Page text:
4 out of 5
Created by: Robert and Michelle King
Covers season 1
‘Evil’ creators Robert and Michelle King have a style. It’s not the catch-all flash of Shondaland or Ryan Murphy, Brad Falchuk, and Tim Minear, but it’s got its own particular touches that definitely slot them in the “if you liked this, you’ll like that” category. From The Good Wife to The Good Fight – the latter a spin-off of the former but absolutely its own thing – one could assume law and politics were the duo’s bag, something that wasn’t dismissed by the sci-fi dusting of BrainDead, which was still, by and large, very political.
And yes, “if you liked one…” you liked the other. BrainDead was ambitious and flawed, but still filled that need. The Good Wife was frequently surprisingly brilliant for a major network show, through its entire run, and The Good Fight has been one of the most strikingly direct and sharp series ever, given apparent leeway on CBS’ streaming platform to deliver some sharp, thought-provoking writing and fantastic performances. All of this is to say: an announcement of a new Kings series had me rarin’ to watch, and I went in blind, with faith that I’d be entertained and perhaps brought to do some thinkin’.
Evil has the King telltale signs, but this is not what I was expecting. Law is there, but as a background; politics – in the sense of tackling modern day issues – is there as well, but Evil might not exactly fall into the RIYL category… and it’s all the more gripping and brilliant as a result.
Forensic psychologist Kristen Bouchard (Katja Herbers) is hired by the Catholic church to, essentially, investigate miracles. Or, y’know, possessions. She’s part of a team involving tech expert Ben (Aasif Mandvi) and priest in training David (Mike Colter), and if this sounds like a kitschy case-a-week setup, you’re partially right – the show leans in to Kristen’s and Ben’s skepticism; there are cases each week – but you’re so wonderfully wrong as well. In a byzantine structure that I can’t quite puzzle out but somehow works, a lot of their cases seem to be indirectly affected by some recurrent themes; things tie together but not really; there are “conspiracies” which are quickly dismissed, and simple solutions which then give way to question marks which seem to recall other question marks. The show keeps referencing itself fascinatingly, and keeps kicking us back to Michael Emerson’s Leland, a demonic doctor who is straight up frightening and menacing as fuck, while also juggling Kristen’s absent husband and flirtations with David; David’s drug-induced ‘visions’ which seem coded with further mysteries; Ben’s doubting Thomas routine which butts up against oddities in his personal life… Law certainly takes a back seat; politically, the show pushes hard on questioning faith, which may be even a trickier topic than the issues of gender and race that factored into Good Wife / Good Fight, though we have a female lead and a black lead and Leland as a seeming advocate for the devil, encouraging the worst in his proteges, so the show can encompass all things…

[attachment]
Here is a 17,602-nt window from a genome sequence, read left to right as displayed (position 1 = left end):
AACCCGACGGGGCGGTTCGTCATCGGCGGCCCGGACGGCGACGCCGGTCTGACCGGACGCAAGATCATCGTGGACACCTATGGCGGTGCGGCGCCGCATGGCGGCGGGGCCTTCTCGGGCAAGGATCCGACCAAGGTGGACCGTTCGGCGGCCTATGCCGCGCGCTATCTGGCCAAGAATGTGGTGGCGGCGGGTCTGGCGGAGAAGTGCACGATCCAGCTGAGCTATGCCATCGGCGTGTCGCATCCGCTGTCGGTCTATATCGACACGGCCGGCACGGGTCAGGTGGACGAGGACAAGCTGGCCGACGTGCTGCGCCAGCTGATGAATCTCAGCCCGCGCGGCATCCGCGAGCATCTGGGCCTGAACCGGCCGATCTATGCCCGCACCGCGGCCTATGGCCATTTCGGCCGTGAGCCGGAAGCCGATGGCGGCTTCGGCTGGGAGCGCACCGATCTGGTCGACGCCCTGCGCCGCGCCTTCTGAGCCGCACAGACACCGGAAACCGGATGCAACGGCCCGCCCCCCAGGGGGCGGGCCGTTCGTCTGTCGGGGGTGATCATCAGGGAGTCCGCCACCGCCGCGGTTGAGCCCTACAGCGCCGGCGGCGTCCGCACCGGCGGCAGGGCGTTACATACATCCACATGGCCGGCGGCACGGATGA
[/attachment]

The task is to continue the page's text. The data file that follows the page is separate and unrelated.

But I think what’s most intriguing about the series is that it’s actually scary. It plumbs the unknown with some fantastically off images and concepts, and because its agenda is rather inscrutable, there’s a very Lovecrafty sense of the unknown which heightens the experience. Most scary shows just go for jumps and threats; Evil actually seems like its questioning What’s Beyond, then chancing to put a fearsome face on that, kept just enough in the background to be out of our focus but certainly present.
That said, this tone – where we don’t really get payoffs, episode to episode – is certainly a gamble, and for all of the pluses it brings, it can make the series feel stalled at certain points. I was never uninterested in the case-of-the-week, or intrigued by the creepy subplots winding in and out, but as I’ve expressed above, I often found I wasn’t sure whether something was intended to be relevant or just set dressing. Over all, I’m very pro this set up, as it feels unique and rare for how a lot of TV handholds us, but it gets more and more difficult to maintain as episodes tick by, especially now that a second season is confirmed.
But I’m floored. The Kings chose to ‘zag’ in their TV career at just the right point to keep us on our toes. And instead of feeling like an experiment, like BrainDead, Evil feels fully considered, never doubting itself, and successfully giving the shivers to a seasoned scary movie / TV viewer like m’self.